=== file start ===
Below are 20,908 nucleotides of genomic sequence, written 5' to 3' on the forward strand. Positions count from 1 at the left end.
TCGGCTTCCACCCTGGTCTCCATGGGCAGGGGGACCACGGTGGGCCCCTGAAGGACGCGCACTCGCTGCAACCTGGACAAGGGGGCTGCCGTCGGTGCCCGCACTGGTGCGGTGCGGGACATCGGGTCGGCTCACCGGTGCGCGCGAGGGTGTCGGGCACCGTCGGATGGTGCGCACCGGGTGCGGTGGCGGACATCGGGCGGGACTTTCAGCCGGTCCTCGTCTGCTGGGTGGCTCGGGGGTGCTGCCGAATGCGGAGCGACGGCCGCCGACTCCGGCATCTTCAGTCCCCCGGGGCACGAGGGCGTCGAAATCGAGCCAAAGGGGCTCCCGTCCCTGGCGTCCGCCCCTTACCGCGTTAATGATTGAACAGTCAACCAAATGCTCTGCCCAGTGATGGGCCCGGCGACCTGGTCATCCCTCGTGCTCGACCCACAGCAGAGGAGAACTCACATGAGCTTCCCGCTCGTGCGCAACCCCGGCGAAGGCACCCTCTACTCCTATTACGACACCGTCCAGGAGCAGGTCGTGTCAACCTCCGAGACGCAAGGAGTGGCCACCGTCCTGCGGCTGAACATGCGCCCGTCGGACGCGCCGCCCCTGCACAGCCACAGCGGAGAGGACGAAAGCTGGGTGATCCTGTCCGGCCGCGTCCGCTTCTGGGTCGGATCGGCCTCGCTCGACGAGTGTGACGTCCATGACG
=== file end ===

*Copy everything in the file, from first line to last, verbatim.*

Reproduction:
Below are 20,908 nucleotides of genomic sequence, written 5' to 3' on the forward strand. Positions count from 1 at the left end.
TCGGCTTCCACCCTGGTCTCCATGGGCAGGGGGACCACGGTGGGCCCCTGAAGGACGCGCACTCGCTGCAACCTGGACAAGGGGGCTGCCGTCGGTGCCCGCACTGGTGCGGTGCGGGACATCGGGTCGGCTCACCGGTGCGCGCGAGGGTGTCGGGCACCGTCGGATGGTGCGCACCGGGTGCGGTGGCGGACATCGGGCGGGACTTTCAGCCGGTCCTCGTCTGCTGGGTGGCTCGGGGGTGCTGCCGAATGCGGAGCGACGGCCGCCGACTCCGGCATCTTCAGTCCCCCGGGGCACGAGGGCGTCGAAATCGAGCCAAAGGGGCTCCCGTCCCTGGCGTCCGCCCCTTACCGCGTTAATGATTGAACAGTCAACCAAATGCTCTGCCCAGTGATGGGCCCGGCGACCTGGTCATCCCTCGTGCTCGACCCACAGCAGAGGAGAACTCACATGAGCTTCCCGCTCGTGCGCAACCCCGGCGAAGGCACCCTCTACTCCTATTACGACACCGTCCAGGAGCAGGTCGTGTCAACCTCCGAGACGCAAGGAGTGGCCACCGTCCTGCGGCTGAACATGCGCCCGTCGGACGCGCCGCCCCTGCACAGCCACAGCGGAGAGGACGAAAGCTGGGTGATCCTGTCCGGCCGCGTCCGCTTCTGGGTCGGATCGGCCTCGCTCGACGAGTGTGACGTCCATGACG